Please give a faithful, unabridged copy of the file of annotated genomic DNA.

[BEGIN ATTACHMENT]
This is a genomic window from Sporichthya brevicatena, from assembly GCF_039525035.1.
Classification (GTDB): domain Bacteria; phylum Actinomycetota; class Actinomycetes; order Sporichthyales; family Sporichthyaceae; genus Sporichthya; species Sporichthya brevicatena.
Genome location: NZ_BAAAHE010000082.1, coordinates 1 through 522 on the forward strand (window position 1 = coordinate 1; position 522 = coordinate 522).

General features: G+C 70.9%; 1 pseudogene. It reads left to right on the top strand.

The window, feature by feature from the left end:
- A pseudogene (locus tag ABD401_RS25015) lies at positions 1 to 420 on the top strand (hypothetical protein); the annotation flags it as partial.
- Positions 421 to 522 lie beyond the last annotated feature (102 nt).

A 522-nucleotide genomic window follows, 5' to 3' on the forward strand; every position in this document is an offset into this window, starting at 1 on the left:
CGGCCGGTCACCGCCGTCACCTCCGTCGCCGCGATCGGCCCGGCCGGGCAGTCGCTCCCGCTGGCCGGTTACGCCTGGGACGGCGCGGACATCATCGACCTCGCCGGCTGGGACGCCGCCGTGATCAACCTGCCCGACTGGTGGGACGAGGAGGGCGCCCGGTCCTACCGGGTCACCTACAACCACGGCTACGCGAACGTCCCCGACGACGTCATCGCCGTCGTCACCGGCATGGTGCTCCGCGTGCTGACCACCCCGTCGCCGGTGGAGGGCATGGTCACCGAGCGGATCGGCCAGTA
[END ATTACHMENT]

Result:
This is a genomic window from Sporichthya brevicatena, from assembly GCF_039525035.1.
Classification (GTDB): domain Bacteria; phylum Actinomycetota; class Actinomycetes; order Sporichthyales; family Sporichthyaceae; genus Sporichthya; species Sporichthya brevicatena.
Genome location: NZ_BAAAHE010000082.1, coordinates 1 through 522 on the forward strand (window position 1 = coordinate 1; position 522 = coordinate 522).

General features: G+C 70.9%; 1 pseudogene. It reads left to right on the top strand.

The window, feature by feature from the left end:
- A pseudogene (locus tag ABD401_RS25015) lies at positions 1 to 420 on the top strand (hypothetical protein); the annotation flags it as partial.
- Positions 421 to 522 lie beyond the last annotated feature (102 nt).

A 522-nucleotide genomic window follows, 5' to 3' on the forward strand; every position in this document is an offset into this window, starting at 1 on the left:
CGGCCGGTCACCGCCGTCACCTCCGTCGCCGCGATCGGCCCGGCCGGGCAGTCGCTCCCGCTGGCCGGTTACGCCTGGGACGGCGCGGACATCATCGACCTCGCCGGCTGGGACGCCGCCGTGATCAACCTGCCCGACTGGTGGGACGAGGAGGGCGCCCGGTCCTACCGGGTCACCTACAACCACGGCTACGCGAACGTCCCCGACGACGTCATCGCCGTCGTCACCGGCATGGTGCTCCGCGTGCTGACCACCCCGTCGCCGGTGGAGGGCATGGTCACCGAGCGGATCGGCCAGTA